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Housing loans extend drop in May but overall lending rises on business loans: MAS data
UNSURPRISINGLY, housing loans in Singapore shrank for the fifth straight month in May, as cooling measures introduced last July continued to work their way through the property market .
Preliminary data from the Monetary Authority of Singapore (MAS) released on Friday shows that mortgages booked in May stood at S$202.54 billion, 0.1 per cent and 0.3 per cent lower month-on-month and year-on-year respectively.
The local property market has seen demand and sentiment tempered by the cooling measures put in place last July. There may be no respite soon as the central bank's managing director Ravi Menon said on Thursday that the curbs will not be lifted in the near future, given that "there seems to be a good balance that is holding up the market in a good place".
He also said that the government will continue to monitor the property market closely, and stands ready to help ensure a healthy and sustainable market.
On the back of weaker housing loans, total consumer lending also declined - 0.3 per cent month-on-month to S$263.83 billion. Among the segments that make up total consumer loans, only two categories - credit card loans and share financing to professional and private individuals - were higher. Apart from housing loans (which make up about three-quarters of total consumer loans), car loans and other loans to professional and private individuals also retreated in May.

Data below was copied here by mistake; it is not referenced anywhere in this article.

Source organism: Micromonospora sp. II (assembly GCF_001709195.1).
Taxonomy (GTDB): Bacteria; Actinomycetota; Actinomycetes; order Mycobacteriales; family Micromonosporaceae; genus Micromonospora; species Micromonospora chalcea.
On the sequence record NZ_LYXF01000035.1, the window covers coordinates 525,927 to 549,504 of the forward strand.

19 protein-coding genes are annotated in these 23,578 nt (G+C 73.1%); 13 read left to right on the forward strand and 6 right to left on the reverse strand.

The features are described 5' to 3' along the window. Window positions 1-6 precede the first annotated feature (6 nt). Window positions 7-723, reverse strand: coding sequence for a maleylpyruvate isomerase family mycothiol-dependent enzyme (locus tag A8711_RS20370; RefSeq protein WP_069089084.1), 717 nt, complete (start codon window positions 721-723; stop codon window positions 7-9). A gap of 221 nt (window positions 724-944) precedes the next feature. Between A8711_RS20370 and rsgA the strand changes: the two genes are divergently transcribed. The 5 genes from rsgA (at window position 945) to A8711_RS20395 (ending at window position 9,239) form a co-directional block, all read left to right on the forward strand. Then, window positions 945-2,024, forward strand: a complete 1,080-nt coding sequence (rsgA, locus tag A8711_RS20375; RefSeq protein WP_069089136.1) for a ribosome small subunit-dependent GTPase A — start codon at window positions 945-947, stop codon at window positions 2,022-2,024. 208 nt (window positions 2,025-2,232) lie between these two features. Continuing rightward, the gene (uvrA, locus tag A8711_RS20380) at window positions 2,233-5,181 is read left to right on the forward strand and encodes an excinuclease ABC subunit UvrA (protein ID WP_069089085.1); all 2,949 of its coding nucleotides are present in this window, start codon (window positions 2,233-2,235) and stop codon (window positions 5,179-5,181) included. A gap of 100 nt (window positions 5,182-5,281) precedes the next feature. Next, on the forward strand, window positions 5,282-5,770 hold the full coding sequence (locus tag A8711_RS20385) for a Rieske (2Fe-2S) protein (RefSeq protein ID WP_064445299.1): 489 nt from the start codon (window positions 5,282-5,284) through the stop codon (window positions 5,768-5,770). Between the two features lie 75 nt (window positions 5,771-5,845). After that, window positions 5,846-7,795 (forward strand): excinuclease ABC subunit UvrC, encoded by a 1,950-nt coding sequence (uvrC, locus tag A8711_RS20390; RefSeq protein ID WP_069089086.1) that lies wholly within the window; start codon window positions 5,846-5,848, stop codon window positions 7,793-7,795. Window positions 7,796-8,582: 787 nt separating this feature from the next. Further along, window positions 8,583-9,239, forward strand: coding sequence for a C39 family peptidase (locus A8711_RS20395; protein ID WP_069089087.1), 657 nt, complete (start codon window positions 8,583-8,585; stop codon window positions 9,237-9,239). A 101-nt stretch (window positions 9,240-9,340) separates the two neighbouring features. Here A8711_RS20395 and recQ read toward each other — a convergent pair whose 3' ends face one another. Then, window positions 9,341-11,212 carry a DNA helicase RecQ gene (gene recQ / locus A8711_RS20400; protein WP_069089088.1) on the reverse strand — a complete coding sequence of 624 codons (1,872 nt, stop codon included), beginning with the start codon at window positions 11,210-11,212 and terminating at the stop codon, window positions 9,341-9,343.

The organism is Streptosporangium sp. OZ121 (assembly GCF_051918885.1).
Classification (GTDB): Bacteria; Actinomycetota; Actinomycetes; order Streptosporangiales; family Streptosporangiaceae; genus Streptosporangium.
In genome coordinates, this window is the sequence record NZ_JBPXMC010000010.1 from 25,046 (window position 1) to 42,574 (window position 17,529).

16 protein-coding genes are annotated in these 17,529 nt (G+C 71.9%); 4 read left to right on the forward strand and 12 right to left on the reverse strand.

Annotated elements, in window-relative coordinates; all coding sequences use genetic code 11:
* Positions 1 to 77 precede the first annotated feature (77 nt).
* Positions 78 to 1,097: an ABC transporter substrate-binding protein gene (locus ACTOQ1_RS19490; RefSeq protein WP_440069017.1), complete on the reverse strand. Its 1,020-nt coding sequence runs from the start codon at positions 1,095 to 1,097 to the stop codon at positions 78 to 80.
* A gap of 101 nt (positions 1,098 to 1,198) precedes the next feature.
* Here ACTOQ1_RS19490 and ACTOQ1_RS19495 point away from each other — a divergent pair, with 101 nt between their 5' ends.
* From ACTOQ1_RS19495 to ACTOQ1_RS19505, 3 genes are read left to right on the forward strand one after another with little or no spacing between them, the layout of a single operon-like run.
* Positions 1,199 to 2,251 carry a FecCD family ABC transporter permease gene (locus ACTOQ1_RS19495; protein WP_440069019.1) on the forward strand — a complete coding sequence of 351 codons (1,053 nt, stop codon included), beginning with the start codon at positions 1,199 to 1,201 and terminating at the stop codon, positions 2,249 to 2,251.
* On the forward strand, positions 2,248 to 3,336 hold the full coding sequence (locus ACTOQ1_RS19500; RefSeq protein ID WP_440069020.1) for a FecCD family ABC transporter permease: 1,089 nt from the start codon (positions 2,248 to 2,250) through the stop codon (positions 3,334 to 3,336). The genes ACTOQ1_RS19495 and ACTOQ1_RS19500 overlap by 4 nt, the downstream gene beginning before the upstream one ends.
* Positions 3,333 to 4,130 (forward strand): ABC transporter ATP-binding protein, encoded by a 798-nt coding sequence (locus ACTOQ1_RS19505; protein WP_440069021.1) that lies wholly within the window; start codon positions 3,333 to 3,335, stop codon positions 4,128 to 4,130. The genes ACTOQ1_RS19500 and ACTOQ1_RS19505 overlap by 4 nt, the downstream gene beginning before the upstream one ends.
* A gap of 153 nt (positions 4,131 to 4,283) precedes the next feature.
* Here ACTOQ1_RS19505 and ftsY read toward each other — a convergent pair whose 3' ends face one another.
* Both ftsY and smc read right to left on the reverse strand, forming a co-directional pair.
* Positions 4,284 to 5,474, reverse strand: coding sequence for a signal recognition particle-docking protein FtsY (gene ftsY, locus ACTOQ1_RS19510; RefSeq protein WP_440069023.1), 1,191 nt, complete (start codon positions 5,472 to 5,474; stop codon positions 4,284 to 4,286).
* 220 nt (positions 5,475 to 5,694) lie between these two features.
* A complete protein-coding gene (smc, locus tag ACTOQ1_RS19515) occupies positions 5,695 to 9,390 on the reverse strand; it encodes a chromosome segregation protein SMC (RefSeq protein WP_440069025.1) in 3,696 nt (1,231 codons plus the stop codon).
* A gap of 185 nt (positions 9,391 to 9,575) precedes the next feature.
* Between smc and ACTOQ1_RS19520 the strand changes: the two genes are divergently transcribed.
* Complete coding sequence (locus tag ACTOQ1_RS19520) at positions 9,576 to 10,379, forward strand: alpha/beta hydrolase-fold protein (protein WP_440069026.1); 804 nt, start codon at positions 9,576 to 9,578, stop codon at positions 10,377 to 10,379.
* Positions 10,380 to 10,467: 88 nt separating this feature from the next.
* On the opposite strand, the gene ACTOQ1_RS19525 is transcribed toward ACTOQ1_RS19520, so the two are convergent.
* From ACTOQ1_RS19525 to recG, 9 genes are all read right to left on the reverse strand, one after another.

Auto loans were marginally lower at S$8.95 billion, compared to S$8.96 billion in April. Other loans to professional and private individuals saw a 1.6 per cent dip month-on-month to S$39.13 billion.
But total loans of S$681.8 billion increased 0.8 per cent from S$676.26 billion a month ago, and it was a bigger rise of 2.1 per cent year-on-year, thanks to business loans.
Total business loans rose 1.5 per cent month-on-month to S$417.97 billion, thanks to a 3.2 per cent rise in manufacturing loans to S$27.7 billion and a 4 per cent jump in general commerce loans to S$68.56 billion.